ADDRESS BY HON. DR. EDWARD KOFI OMANE BOAMAH, MINISTER FOR COMMUNICATIONS ON THE OCCASION OF THE OFFICIAL LAUNCH OF ITU’S REGIONAL DEVELOPMENT FORUM (RDF) AND AFRICA REGIONAL PREPARATORY MEETING FOR THE WORLD TELECOMMUNICATION DEVELOPMENT CONFERENCE (WTDC-14), 30TH JULY 2013,
Chairman, and Hon. Minister for Information & Media Relations,
The Hon. Deputy Minister for Communications
The Management and Staff of the Ministry of Communications
Management and Staff of Agencies of the Ministry of Communications
Esteemed Members of the Media; Our Partners in the ICT4AD Agenda
Distinguished Invited Guests
We wish to welcome you this morning and to present to you a briefing on Ghana’s hosting of two significant events of the International Telecommunication Union (ITU). These are:
i. Regional Development Forum 2013 (RDF-13), and
ii. Regional Preparatory Meeting (RPM) for the World Telecommunications Development Conference (WTDC – 14)
2. It was confirmed at the 2013 Session of the ITU Council that Ghana had been chosen to host the Regional Development Forum (RDF) for Africa on 1st October 2013. The Africa Regional Preparatory Meeting for the ITU World Telecommunication Development Conference (WTDC-14) will also be held from 2nd to 4th October 2013.
3. To facilitate consensus building, the ITU is organizing, ahead of the meeting, the Regional Development Forum (RDF) as a platform for open dialogues, cooperation and partnerships among telecommunication/ICT policy makers, regulators, industry, academia, regional and international development agencies and organizations on specific regional ICT issues.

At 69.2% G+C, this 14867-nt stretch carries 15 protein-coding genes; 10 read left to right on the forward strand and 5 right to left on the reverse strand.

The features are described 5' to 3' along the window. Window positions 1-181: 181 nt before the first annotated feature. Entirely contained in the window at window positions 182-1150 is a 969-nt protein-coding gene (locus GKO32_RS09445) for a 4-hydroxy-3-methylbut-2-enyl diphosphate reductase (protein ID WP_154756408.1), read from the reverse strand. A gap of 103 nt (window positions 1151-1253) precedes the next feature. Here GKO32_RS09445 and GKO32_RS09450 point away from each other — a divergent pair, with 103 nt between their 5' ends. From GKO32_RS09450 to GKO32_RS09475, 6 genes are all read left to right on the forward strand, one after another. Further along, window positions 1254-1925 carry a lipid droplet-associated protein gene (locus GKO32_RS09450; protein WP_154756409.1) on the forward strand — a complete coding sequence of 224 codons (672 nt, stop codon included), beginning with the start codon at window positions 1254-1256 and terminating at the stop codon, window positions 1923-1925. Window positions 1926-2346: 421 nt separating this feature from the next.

4. The WTDC is held every four years by the ITU to identify priorities for the development of telecommunications and Information Communication Technologies (ICTs). It takes into account contributions made by Member States and Sector Members, and comes out with an Action Plan, setting the future of activities of the ITU Telecommunication Development Sector (ITU-D) over the next four-year period.
The International Telecommunication Union (ITU)
5. The ITU is the global and specialized agency of the United Nations with a membership of 191 States, with responsibility for the regulation, standardization, co-ordination and development of international telecommunications. Its antecedents can be traced to 1865 when the first International Telegraph Convention was signed, giving birth to the International Telegraph Union, and subsequently to the signing in 1906 of the first International Radiotelegraph Convention.
6. The ITU’s core functions are organized into 3 sectors, as follows:
i. Radiocommunications (ITU-R)
ii. Telecommunication Standardization (ITU-T) and
iii. Telecommunication Development (ITU-D)
7. Owing to rapidly changing world of telecommunications, the Valletta Declaration of March-April 1998, outlined, global visions, goals and strategies for achieving balanced and harmonized telecommunications development, among others.